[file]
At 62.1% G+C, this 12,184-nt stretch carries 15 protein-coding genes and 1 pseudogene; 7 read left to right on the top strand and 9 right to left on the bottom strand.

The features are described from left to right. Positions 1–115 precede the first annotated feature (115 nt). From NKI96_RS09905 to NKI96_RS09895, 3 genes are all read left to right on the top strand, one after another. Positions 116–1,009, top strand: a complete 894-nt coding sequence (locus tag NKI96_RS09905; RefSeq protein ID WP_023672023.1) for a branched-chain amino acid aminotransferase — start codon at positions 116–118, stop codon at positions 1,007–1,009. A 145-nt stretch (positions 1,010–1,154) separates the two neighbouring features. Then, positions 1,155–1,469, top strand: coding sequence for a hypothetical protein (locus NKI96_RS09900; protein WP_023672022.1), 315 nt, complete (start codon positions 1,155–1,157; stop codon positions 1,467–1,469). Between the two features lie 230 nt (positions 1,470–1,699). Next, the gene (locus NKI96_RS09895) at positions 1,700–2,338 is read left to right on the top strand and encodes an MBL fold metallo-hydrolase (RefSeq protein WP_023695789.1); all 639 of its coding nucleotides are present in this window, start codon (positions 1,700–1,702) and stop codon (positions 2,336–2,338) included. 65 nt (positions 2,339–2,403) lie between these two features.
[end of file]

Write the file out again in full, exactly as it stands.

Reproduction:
At 62.1% G+C, this 12,184-nt stretch carries 15 protein-coding genes and 1 pseudogene; 7 read left to right on the top strand and 9 right to left on the bottom strand.

The features are described from left to right. Positions 1–115 precede the first annotated feature (115 nt). From NKI96_RS09905 to NKI96_RS09895, 3 genes are all read left to right on the top strand, one after another. Positions 116–1,009, top strand: a complete 894-nt coding sequence (locus tag NKI96_RS09905; RefSeq protein ID WP_023672023.1) for a branched-chain amino acid aminotransferase — start codon at positions 116–118, stop codon at positions 1,007–1,009. A 145-nt stretch (positions 1,010–1,154) separates the two neighbouring features. Then, positions 1,155–1,469, top strand: coding sequence for a hypothetical protein (locus NKI96_RS09900; protein WP_023672022.1), 315 nt, complete (start codon positions 1,155–1,157; stop codon positions 1,467–1,469). Between the two features lie 230 nt (positions 1,470–1,699). Next, the gene (locus NKI96_RS09895) at positions 1,700–2,338 is read left to right on the top strand and encodes an MBL fold metallo-hydrolase (RefSeq protein WP_023695789.1); all 639 of its coding nucleotides are present in this window, start codon (positions 1,700–1,702) and stop codon (positions 2,336–2,338) included. 65 nt (positions 2,339–2,403) lie between these two features.